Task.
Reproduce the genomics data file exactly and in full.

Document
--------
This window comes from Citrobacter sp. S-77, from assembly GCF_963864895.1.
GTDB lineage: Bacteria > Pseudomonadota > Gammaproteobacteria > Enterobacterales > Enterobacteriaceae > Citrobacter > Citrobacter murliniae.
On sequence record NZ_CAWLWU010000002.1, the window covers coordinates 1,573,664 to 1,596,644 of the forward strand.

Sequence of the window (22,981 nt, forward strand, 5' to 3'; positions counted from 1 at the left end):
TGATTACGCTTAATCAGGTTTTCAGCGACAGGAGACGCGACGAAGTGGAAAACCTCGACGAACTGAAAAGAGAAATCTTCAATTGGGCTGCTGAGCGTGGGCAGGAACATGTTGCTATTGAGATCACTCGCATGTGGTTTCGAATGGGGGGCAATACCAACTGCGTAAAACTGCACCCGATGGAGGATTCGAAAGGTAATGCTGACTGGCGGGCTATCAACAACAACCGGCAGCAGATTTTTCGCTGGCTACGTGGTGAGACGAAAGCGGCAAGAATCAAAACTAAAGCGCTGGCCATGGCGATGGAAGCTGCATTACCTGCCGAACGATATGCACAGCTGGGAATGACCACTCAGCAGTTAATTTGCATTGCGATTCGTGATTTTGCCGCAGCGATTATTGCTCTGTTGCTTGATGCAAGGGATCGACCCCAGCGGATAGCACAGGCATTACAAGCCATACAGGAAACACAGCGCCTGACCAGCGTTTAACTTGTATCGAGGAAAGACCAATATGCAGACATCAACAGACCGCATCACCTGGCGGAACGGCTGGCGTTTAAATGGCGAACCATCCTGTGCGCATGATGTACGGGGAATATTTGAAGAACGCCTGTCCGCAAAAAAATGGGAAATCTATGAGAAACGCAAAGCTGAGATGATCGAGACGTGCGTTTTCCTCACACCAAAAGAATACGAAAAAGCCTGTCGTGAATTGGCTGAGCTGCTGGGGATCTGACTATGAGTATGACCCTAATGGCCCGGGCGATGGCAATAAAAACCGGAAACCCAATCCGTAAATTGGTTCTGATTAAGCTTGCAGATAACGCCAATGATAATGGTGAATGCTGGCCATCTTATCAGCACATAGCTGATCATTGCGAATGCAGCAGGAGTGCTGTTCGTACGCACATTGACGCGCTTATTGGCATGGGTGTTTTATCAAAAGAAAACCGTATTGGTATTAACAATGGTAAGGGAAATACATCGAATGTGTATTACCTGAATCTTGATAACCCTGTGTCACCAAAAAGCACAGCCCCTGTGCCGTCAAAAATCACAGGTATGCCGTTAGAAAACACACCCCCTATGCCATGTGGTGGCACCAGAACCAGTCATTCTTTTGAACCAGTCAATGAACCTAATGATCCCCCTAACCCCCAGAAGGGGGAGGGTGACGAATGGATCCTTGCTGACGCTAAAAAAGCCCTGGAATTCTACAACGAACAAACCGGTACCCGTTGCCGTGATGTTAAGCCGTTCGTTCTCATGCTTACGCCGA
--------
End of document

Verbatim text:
This window comes from Citrobacter sp. S-77, from assembly GCF_963864895.1.
GTDB lineage: Bacteria > Pseudomonadota > Gammaproteobacteria > Enterobacterales > Enterobacteriaceae > Citrobacter > Citrobacter murliniae.
On sequence record NZ_CAWLWU010000002.1, the window covers coordinates 1,573,664 to 1,596,644 of the forward strand.

Sequence of the window (22,981 nt, forward strand, 5' to 3'; positions counted from 1 at the left end):
TGATTACGCTTAATCAGGTTTTCAGCGACAGGAGACGCGACGAAGTGGAAAACCTCGACGAACTGAAAAGAGAAATCTTCAATTGGGCTGCTGAGCGTGGGCAGGAACATGTTGCTATTGAGATCACTCGCATGTGGTTTCGAATGGGGGGCAATACCAACTGCGTAAAACTGCACCCGATGGAGGATTCGAAAGGTAATGCTGACTGGCGGGCTATCAACAACAACCGGCAGCAGATTTTTCGCTGGCTACGTGGTGAGACGAAAGCGGCAAGAATCAAAACTAAAGCGCTGGCCATGGCGATGGAAGCTGCATTACCTGCCGAACGATATGCACAGCTGGGAATGACCACTCAGCAGTTAATTTGCATTGCGATTCGTGATTTTGCCGCAGCGATTATTGCTCTGTTGCTTGATGCAAGGGATCGACCCCAGCGGATAGCACAGGCATTACAAGCCATACAGGAAACACAGCGCCTGACCAGCGTTTAACTTGTATCGAGGAAAGACCAATATGCAGACATCAACAGACCGCATCACCTGGCGGAACGGCTGGCGTTTAAATGGCGAACCATCCTGTGCGCATGATGTACGGGGAATATTTGAAGAACGCCTGTCCGCAAAAAAATGGGAAATCTATGAGAAACGCAAAGCTGAGATGATCGAGACGTGCGTTTTCCTCACACCAAAAGAATACGAAAAAGCCTGTCGTGAATTGGCTGAGCTGCTGGGGATCTGACTATGAGTATGACCCTAATGGCCCGGGCGATGGCAATAAAAACCGGAAACCCAATCCGTAAATTGGTTCTGATTAAGCTTGCAGATAACGCCAATGATAATGGTGAATGCTGGCCATCTTATCAGCACATAGCTGATCATTGCGAATGCAGCAGGAGTGCTGTTCGTACGCACATTGACGCGCTTATTGGCATGGGTGTTTTATCAAAAGAAAACCGTATTGGTATTAACAATGGTAAGGGAAATACATCGAATGTGTATTACCTGAATCTTGATAACCCTGTGTCACCAAAAAGCACAGCCCCTGTGCCGTCAAAAATCACAGGTATGCCGTTAGAAAACACACCCCCTATGCCATGTGGTGGCACCAGAACCAGTCATTCTTTTGAACCAGTCAATGAACCTAATGATCCCCCTAACCCCCAGAAGGGGGAGGGTGACGAATGGATCCTTGCTGACGCTAAAAAAGCCCTGGAATTCTACAACGAACAAACCGGTACCCGTTGCCGTGATGTTAAGCCGTTCGTTCTCATGCTTACGCCGA